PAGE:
The On Deck Circle

Baseball History, Commentary and Analysis

Archive for the tag “The Clash”

Soundtrack for Baseball: April, 2012

There are many different ways to summarize the first month of the year.  You can parse endless stats, compose paragraphs of the sweetest prose, or just make yet another damned list.

I decided to change things up around here.  You know, wake the neighbors, scandalize the community, turn the volume up to 11, things like that.

In other words, I have created a video-soundtrack, via Youtube, for what I very subjectively consider to be the most significant story-lines in baseball for the first month of the season.  I hope you enjoy it.  And, as it says on the back of the Rolling Stones L.P. “Let it Bleed,”  play it loud!

To begin with, let’s honor Robin Ventura’s Chicago White Sox, under whose steady hand the South-Siders are keeping their collective heads at or above .500.  More to the point, the White Sox currently enjoy the best run differential, +3, in their division.

So let’s celebrate with a rousing version of “Sweet Home Chicago,” brought to you by an unbelievable All-Star cast of blues musicians.  Guaranteed to get you up and rocking, even if you aren’t a White Sox fan.

On the other hand, Chicago still has to answer for the Cubs, who finished the month of April with an extremely dismal 8-15 record.  Sure, they have a few interesting players.  Starlin Castro is a star in the making, and my kids love Darwin Barney, but let’s face it, this is a team going nowhere.

The song I’ve decided to dedicate to the Cubs for their April performance is a classic of the 1970′s, a song that when I first heard it as a kid of around 8 years old, I was fascinated and mesmerized.  Unfortunately, the same can’t be said (except in a negative sense) about the Cubbies so far this year.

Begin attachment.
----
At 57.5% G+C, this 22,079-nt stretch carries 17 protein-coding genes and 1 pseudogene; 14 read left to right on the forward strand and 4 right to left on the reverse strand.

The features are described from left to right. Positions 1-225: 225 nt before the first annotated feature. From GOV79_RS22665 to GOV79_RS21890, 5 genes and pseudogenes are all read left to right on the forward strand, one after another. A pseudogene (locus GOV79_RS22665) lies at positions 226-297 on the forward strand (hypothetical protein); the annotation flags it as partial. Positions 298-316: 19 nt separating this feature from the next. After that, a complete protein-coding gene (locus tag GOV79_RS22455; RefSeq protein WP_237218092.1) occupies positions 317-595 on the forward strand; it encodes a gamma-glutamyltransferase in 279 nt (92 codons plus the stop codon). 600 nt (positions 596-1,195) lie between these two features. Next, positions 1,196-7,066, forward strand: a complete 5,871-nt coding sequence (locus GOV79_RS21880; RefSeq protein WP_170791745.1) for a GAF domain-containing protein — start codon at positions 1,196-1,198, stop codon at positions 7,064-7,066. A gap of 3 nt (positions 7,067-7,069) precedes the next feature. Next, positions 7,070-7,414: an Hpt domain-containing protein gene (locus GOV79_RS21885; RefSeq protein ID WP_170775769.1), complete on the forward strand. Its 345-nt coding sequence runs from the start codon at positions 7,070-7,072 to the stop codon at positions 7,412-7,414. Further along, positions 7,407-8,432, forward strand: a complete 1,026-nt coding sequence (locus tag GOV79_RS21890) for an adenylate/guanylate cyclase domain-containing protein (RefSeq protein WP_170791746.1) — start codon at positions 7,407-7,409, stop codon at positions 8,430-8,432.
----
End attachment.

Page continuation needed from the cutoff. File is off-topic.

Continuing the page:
So listen, if you will, to the most original Rock song ever, “The Night Chicago Died,” by a band called Paper Lace.

Are you still with me?  Good.  Now let’s turn to a player who may be the most underrated star in the game, Joey Votto.  Votto currently sports a .939 OPS and an OPS+ of a cool 158.  He also leads the N.L. in doubles with ten, and in walks with 20.

Did I say walks?  Perhaps he should show the rest of the league how to Walk This Way, as Run DMC does with Aerosmith, in one of my favorite Rock songs and videos.  Again, if you missed the original announcement, PLAY IT LOUD!

Poor Bobby Valentine.  Hasn’t Managed a Major League baseball team in years, then gets shanghaied into taking the helm of a Red Sox team more in need of a psychoanalyst than a manager.  He found out just how quickly the Red Sox fans, media and even the players could turn on someone who had the temerity to, you know, speak honestly and candidly, (if not very wisely) about, just perhaps, the lack of focus of one semi-star (Kevin Youkilis) player.

Boston currently sits in last place in the always tough A.L. East.  Although it’s not too late to turn this season around for a talented team like the Red Sox, one has to wonder if Bobby V. will still even be around at the end of the year to take credit if a turn-around does occur.  Bobby V. must be confused now, and thinking something along the lines of, Should I Stay or Should I Go?

Mick Jones, Joe Strummer and the boys in The Clash just happened to be wondering the same thing back in 1982.  Here’s how that sounded.  (Incidentally, I was at the show at Shea Stadium where this live footage was shot.)

Speaking of managers who put their foot their foot in their mouth this past month, it’s hard to top Ozzie Guillen’s mega-stupid comment (in Miami, no less), that he admired Cuban dictator Fidel Castro.  That’s a little like Mayor Bloomberg of New York City saying to a throng of Orthodox Jews in Brooklyn that he kind of admired Adolf Hitler.